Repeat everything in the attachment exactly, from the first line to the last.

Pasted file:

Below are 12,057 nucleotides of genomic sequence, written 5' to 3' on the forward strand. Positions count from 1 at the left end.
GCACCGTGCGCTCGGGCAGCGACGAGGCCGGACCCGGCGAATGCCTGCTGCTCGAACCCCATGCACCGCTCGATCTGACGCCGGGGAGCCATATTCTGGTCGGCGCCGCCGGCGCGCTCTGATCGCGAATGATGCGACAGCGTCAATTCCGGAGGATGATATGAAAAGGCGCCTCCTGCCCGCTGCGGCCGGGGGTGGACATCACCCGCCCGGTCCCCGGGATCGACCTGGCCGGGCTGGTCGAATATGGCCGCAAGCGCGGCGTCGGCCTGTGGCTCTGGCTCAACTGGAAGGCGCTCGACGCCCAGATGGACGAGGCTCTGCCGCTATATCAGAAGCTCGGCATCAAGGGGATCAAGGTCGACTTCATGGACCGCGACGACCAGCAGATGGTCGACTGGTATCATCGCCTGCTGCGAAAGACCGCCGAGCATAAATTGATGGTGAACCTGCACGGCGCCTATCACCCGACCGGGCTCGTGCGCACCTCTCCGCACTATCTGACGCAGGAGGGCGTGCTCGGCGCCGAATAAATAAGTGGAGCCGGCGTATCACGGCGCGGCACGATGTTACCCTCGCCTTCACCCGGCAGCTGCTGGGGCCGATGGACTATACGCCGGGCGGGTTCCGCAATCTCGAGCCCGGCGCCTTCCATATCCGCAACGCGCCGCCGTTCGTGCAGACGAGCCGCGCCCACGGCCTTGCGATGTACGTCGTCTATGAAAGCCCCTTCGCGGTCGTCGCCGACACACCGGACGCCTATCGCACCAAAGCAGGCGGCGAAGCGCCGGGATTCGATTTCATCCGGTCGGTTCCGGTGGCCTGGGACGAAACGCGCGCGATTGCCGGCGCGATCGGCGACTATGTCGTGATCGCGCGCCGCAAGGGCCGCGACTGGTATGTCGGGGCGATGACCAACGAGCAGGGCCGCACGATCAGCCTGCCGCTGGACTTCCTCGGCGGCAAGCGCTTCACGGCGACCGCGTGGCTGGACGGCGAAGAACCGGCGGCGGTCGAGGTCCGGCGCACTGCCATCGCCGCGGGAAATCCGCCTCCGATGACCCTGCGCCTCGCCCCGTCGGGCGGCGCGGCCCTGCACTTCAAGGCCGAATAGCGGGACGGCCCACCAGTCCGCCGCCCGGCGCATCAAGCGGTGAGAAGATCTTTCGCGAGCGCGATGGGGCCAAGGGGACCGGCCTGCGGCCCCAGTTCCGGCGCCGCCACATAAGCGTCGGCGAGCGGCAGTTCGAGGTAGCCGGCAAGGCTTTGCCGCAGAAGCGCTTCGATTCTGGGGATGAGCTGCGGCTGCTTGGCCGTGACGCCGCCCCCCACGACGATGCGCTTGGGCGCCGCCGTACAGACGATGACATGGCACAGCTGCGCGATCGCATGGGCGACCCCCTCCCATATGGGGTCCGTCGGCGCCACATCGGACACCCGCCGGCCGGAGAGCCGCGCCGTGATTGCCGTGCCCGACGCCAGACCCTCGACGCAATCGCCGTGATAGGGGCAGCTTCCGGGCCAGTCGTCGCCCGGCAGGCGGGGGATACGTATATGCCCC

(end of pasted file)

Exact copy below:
Below are 12,057 nucleotides of genomic sequence, written 5' to 3' on the forward strand. Positions count from 1 at the left end.
GCACCGTGCGCTCGGGCAGCGACGAGGCCGGACCCGGCGAATGCCTGCTGCTCGAACCCCATGCACCGCTCGATCTGACGCCGGGGAGCCATATTCTGGTCGGCGCCGCCGGCGCGCTCTGATCGCGAATGATGCGACAGCGTCAATTCCGGAGGATGATATGAAAAGGCGCCTCCTGCCCGCTGCGGCCGGGGGTGGACATCACCCGCCCGGTCCCCGGGATCGACCTGGCCGGGCTGGTCGAATATGGCCGCAAGCGCGGCGTCGGCCTGTGGCTCTGGCTCAACTGGAAGGCGCTCGACGCCCAGATGGACGAGGCTCTGCCGCTATATCAGAAGCTCGGCATCAAGGGGATCAAGGTCGACTTCATGGACCGCGACGACCAGCAGATGGTCGACTGGTATCATCGCCTGCTGCGAAAGACCGCCGAGCATAAATTGATGGTGAACCTGCACGGCGCCTATCACCCGACCGGGCTCGTGCGCACCTCTCCGCACTATCTGACGCAGGAGGGCGTGCTCGGCGCCGAATAAATAAGTGGAGCCGGCGTATCACGGCGCGGCACGATGTTACCCTCGCCTTCACCCGGCAGCTGCTGGGGCCGATGGACTATACGCCGGGCGGGTTCCGCAATCTCGAGCCCGGCGCCTTCCATATCCGCAACGCGCCGCCGTTCGTGCAGACGAGCCGCGCCCACGGCCTTGCGATGTACGTCGTCTATGAAAGCCCCTTCGCGGTCGTCGCCGACACACCGGACGCCTATCGCACCAAAGCAGGCGGCGAAGCGCCGGGATTCGATTTCATCCGGTCGGTTCCGGTGGCCTGGGACGAAACGCGCGCGATTGCCGGCGCGATCGGCGACTATGTCGTGATCGCGCGCCGCAAGGGCCGCGACTGGTATGTCGGGGCGATGACCAACGAGCAGGGCCGCACGATCAGCCTGCCGCTGGACTTCCTCGGCGGCAAGCGCTTCACGGCGACCGCGTGGCTGGACGGCGAAGAACCGGCGGCGGTCGAGGTCCGGCGCACTGCCATCGCCGCGGGAAATCCGCCTCCGATGACCCTGCGCCTCGCCCCGTCGGGCGGCGCGGCCCTGCACTTCAAGGCCGAATAGCGGGACGGCCCACCAGTCCGCCGCCCGGCGCATCAAGCGGTGAGAAGATCTTTCGCGAGCGCGATGGGGCCAAGGGGACCGGCCTGCGGCCCCAGTTCCGGCGCCGCCACATAAGCGTCGGCGAGCGGCAGTTCGAGGTAGCCGGCAAGGCTTTGCCGCAGAAGCGCTTCGATTCTGGGGATGAGCTGCGGCTGCTTGGCCGTGACGCCGCCCCCCACGACGATGCGCTTGGGCGCCGCCGTACAGACGATGACATGGCACAGCTGCGCGATCGCATGGGCGACCCCCTCCCATATGGGGTCCGTCGGCGCCACATCGGACACCCGCCGGCCGGAGAGCCGCGCCGTGATTGCCGTGCCCGACGCCAGACCCTCGACGCAATCGCCGTGATAGGGGCAGCTTCCGGGCCAGTCGTCGCCCGGCAGGCGGGGGATACGTATATGCCCC